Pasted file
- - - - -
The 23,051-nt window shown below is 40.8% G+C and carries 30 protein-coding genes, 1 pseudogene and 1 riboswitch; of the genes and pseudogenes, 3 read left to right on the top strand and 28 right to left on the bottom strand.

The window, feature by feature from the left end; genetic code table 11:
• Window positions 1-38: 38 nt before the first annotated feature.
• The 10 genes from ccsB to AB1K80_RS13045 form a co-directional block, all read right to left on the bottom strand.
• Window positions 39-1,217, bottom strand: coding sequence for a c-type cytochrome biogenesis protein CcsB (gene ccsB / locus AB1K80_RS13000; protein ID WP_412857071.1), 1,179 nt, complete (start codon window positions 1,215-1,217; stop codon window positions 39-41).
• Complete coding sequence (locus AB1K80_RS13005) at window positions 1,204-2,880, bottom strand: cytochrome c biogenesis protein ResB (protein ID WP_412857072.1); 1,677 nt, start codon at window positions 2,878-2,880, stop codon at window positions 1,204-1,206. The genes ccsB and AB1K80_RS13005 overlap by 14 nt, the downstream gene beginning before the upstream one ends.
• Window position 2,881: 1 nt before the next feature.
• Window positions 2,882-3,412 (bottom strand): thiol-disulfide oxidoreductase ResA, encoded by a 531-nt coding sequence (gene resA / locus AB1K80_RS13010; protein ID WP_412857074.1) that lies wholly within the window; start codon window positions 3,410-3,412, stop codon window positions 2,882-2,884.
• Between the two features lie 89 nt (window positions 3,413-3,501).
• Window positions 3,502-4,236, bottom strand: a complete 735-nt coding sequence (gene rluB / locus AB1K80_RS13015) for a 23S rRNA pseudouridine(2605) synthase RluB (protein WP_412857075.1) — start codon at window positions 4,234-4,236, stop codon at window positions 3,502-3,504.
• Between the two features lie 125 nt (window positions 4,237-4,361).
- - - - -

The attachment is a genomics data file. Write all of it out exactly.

The 23,051-nt window shown below is 40.8% G+C and carries 30 protein-coding genes, 1 pseudogene and 1 riboswitch; of the genes and pseudogenes, 3 read left to right on the top strand and 28 right to left on the bottom strand.

The window, feature by feature from the left end; genetic code table 11:
• Window positions 1-38: 38 nt before the first annotated feature.
• The 10 genes from ccsB to AB1K80_RS13045 form a co-directional block, all read right to left on the bottom strand.
• Window positions 39-1,217, bottom strand: coding sequence for a c-type cytochrome biogenesis protein CcsB (gene ccsB / locus AB1K80_RS13000; protein ID WP_412857071.1), 1,179 nt, complete (start codon window positions 1,215-1,217; stop codon window positions 39-41).
• Complete coding sequence (locus AB1K80_RS13005) at window positions 1,204-2,880, bottom strand: cytochrome c biogenesis protein ResB (protein ID WP_412857072.1); 1,677 nt, start codon at window positions 2,878-2,880, stop codon at window positions 1,204-1,206. The genes ccsB and AB1K80_RS13005 overlap by 14 nt, the downstream gene beginning before the upstream one ends.
• Window position 2,881: 1 nt before the next feature.
• Window positions 2,882-3,412 (bottom strand): thiol-disulfide oxidoreductase ResA, encoded by a 531-nt coding sequence (gene resA / locus AB1K80_RS13010; protein ID WP_412857074.1) that lies wholly within the window; start codon window positions 3,410-3,412, stop codon window positions 2,882-2,884.
• Between the two features lie 89 nt (window positions 3,413-3,501).
• Window positions 3,502-4,236, bottom strand: a complete 735-nt coding sequence (gene rluB / locus AB1K80_RS13015) for a 23S rRNA pseudouridine(2605) synthase RluB (protein WP_412857075.1) — start codon at window positions 4,234-4,236, stop codon at window positions 3,502-3,504.
• Between the two features lie 125 nt (window positions 4,237-4,361).